FDA Device Cybersecurity Guidance Clears White House Review
The FDA’s long-awaited draft guidance on medical device cybersecurity has now cleared administrative review at the White House’s Office of Management and Budget, clearing the way for its release.
Background: The FDA’s cybersecurity approach so far.
- CDRH currently has several guidance documents on medical device cybersecurity. This includes a final guidance document on cybersecurity expectations for developers using off-the-shelf (OTS) software in networked devices (as well as an accompanying guidance document for health care organizations) that were finalized in 2005. In addition, the agency has a final guidance document on pre-market submission expectations related to cybersecurity, finalized in 2014, and post-market management of cybersecurity concerns, finalized in 2016.
- In 2018, the agency drafted an update to its 2014 pre-market guidance. That draft guidance outlined an updated approach to the 2014 pre-market guidance, citing the heightened “need for effective cybersecurity” in an increasingly connected health care environment, where “cybersecurity threats… have become more frequent, more severe, and more clinically impactful.”
- The updated draft guidance outlined a two-tiered approach to cybersecurity submissions, with stratified pre-market requirements based on the risk presented by the potential for a cybersecurity incident, as well as recommendation on a cybersecurity bill of materials (CBOM) and system-level threat modelling.
- As AgencyIQ has previously discussed, industry expressed several significant concerns with the guidance, including issues with the two-tier approach, how multiple-function devices (i.e., products with one device function and one non-device function) or interoperable device developers would be affected, and the device industry’s ability to meet FDA’s expectations since cybersecurity has not traditionally been subject to FDA oversight.
- Despite rumors that FDA was working to finalize the guidance, it never did. However, FDA has continued to focus on cybersecurity in other ways. Following a 2019 two day public workshop on the draft guidance, the agency worked with the Medical Device Innovation Consortium (MDIC) to build tools that would help advance cybersecurity expertise within the device industry, including threat modelling bootcamps for regulatory staff, work to benchmark industry’s cybersecurity maturity, and the development of cybersecurity best practices playbook, which was published in November 2021. In addition, the agency has recognized cybersecurity-related medical device development tools (MDDTs), issued a white paper on how developers should communicate about cybersecurity issues, and issued new guidance on the regulation of software products and MFDs, which incorporate cybersecurity considerations.
- In January 2021, CDRH also brought in Archimedes Center for Medical Device Security (University of Michigan) founder Kevin Fu to serve as the new Acting Director for Medical Device Cybersecurity. In this role, Fu has highlighted the agency’s work on a revised draft cybersecurity guidance. As AgencyIQ has previously explained, CDRH’s plan is not to finalize the 2018 draft guidance, but is to instead issue an updated draft. According to regulators, the new draft will provide recommendations on a more comprehensive view of cybersecurity activities, rather than solely the cybersecurity-related content in pre-market submissions.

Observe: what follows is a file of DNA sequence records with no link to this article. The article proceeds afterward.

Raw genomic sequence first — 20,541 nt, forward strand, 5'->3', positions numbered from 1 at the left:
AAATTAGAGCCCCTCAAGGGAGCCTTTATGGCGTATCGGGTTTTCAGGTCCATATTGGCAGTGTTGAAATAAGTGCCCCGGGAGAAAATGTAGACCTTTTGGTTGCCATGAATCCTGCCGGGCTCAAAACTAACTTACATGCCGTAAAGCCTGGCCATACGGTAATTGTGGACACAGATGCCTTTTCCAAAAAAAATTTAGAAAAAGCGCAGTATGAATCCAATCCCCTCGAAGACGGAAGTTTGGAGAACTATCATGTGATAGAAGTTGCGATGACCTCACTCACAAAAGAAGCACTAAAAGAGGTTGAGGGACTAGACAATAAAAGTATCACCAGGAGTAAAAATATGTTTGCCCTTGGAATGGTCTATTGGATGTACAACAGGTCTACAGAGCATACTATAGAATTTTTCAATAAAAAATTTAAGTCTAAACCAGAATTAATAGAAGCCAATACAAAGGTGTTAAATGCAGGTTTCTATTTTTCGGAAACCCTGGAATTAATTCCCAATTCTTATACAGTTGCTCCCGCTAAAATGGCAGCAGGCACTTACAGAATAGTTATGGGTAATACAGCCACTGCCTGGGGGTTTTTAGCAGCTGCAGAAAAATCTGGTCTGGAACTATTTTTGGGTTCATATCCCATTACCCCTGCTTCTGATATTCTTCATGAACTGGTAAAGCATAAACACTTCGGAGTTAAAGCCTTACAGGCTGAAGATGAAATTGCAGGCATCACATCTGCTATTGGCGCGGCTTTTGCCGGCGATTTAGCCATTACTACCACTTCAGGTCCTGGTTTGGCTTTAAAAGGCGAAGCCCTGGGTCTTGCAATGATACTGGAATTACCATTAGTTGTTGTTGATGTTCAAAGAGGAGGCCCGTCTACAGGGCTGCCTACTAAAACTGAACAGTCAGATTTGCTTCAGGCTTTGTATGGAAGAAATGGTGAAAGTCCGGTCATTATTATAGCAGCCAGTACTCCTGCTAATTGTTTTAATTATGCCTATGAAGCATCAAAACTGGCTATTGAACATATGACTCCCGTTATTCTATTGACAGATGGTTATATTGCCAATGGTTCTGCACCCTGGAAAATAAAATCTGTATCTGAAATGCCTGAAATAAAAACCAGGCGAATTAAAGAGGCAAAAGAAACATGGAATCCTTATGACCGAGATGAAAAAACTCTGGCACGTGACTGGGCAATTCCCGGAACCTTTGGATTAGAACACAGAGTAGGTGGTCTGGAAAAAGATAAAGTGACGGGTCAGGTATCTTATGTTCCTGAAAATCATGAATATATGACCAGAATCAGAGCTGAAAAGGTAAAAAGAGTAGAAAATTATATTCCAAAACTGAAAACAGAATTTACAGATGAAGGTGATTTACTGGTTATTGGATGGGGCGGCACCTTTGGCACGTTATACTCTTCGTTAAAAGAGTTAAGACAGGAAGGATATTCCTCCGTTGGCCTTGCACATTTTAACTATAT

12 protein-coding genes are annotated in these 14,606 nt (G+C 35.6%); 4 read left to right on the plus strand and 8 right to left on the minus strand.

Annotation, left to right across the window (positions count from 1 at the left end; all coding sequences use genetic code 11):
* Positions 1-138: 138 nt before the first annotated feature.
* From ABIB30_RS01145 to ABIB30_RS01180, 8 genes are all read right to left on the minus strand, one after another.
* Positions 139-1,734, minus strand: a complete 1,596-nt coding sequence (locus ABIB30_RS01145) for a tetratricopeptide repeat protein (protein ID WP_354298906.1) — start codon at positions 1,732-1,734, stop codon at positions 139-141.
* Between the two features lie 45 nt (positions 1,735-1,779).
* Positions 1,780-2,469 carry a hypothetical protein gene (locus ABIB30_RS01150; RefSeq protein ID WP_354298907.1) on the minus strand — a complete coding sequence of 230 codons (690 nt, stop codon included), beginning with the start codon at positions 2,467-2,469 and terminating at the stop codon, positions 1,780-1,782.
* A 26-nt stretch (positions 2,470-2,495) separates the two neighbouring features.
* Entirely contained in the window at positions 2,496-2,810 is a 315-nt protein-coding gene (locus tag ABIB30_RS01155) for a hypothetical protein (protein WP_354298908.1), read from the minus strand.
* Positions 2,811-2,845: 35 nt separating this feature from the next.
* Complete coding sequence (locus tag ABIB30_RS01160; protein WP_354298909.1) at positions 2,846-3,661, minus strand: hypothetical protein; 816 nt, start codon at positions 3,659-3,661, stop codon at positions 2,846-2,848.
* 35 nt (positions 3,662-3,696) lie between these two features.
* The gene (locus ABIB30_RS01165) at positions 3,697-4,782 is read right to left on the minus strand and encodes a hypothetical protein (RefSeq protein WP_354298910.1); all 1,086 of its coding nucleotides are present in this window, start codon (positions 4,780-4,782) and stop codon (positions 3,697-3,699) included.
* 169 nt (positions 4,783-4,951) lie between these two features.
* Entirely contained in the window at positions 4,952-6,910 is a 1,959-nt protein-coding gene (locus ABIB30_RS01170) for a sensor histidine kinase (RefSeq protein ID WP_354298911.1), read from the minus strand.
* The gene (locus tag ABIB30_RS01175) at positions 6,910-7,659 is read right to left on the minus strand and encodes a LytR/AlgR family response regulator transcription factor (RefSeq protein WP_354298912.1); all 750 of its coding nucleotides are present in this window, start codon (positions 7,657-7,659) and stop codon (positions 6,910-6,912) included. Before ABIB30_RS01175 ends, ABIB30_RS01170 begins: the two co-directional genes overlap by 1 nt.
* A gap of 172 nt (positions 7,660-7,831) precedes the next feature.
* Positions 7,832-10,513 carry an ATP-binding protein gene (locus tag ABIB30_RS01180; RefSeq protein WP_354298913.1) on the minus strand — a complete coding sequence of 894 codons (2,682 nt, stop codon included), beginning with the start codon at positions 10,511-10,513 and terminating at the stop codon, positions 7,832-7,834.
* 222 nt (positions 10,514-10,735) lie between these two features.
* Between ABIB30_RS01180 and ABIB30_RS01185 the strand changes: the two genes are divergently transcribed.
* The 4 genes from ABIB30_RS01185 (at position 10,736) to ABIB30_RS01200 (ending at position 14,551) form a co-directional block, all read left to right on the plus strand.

That updated draft guidance is now cleared for publication.
- According to the White House Office of Information and Regulatory Affairs’ (OIRA)listing, the draft guidance has now cleared their review. OIRA, which conducts administrative reviews of agency actions as the final step before they can be released, lists the guidance as “consistent with change,” which means that the Office made some changes to the content of the draft during this process. Notably, this is a common determination from OIRA, and does not indicate the extent or source of the change. Having cleared review, the FDA is now free to publish the guidance – likely very soon.
- As expected, the new draft appears to extend beyond pre-market considerations. The title of the guidance listed at OMB is “Cybersecurity in Medical Devices: Quality System Considerations and Content of Premarket Submissions.” This would align with the FDA’s position that cybersecurity will need to be an iterative process for developers, as Fu and then-Digital Health Center of Excellence (DHCoE) Director Bakul Patel discussed in June 2021. At the time, Patel (who now serves in a different position) highlighted the “continuously moving, emerging, and evolving area” of cybersecurity policy that went beyond “just premarket and postmarket” concerns.
- The draft would come as both the agency and Congress are considering new cybersecurity measures. As AgencyIQ has discussed, the FDA’s FY2023 budget request specifically asks Congress for new authority to require cybersecurity information in pre-market submissions and allow for post-market regulation of devices regarding cybersecurity issues. Notably, legislation to this effect (the Protecting and Transforming Cyber Health Care (PATCH) Act) was recently introduced in the House by Representative Michael Burgess, which is being considered for inclusion in the upcoming medical devices user fee program reauthorization (MDUFA V). That bill would also add cybersecurity-related issues to the definitions of “adulteration” and “misbranding,” which would make failure to comply with these regulatory expectations (e.g., supplying the SBOM) a violation of the Federal Food, Drug and Cosmetic (FD&C) Act – and opening up the ability for the FDA to take enforcement action against non-compliant firms.
- To contact the author of this item, please email Laura DiAngelo.
- To contact the editor of this item, please email Alexander Gaffney.
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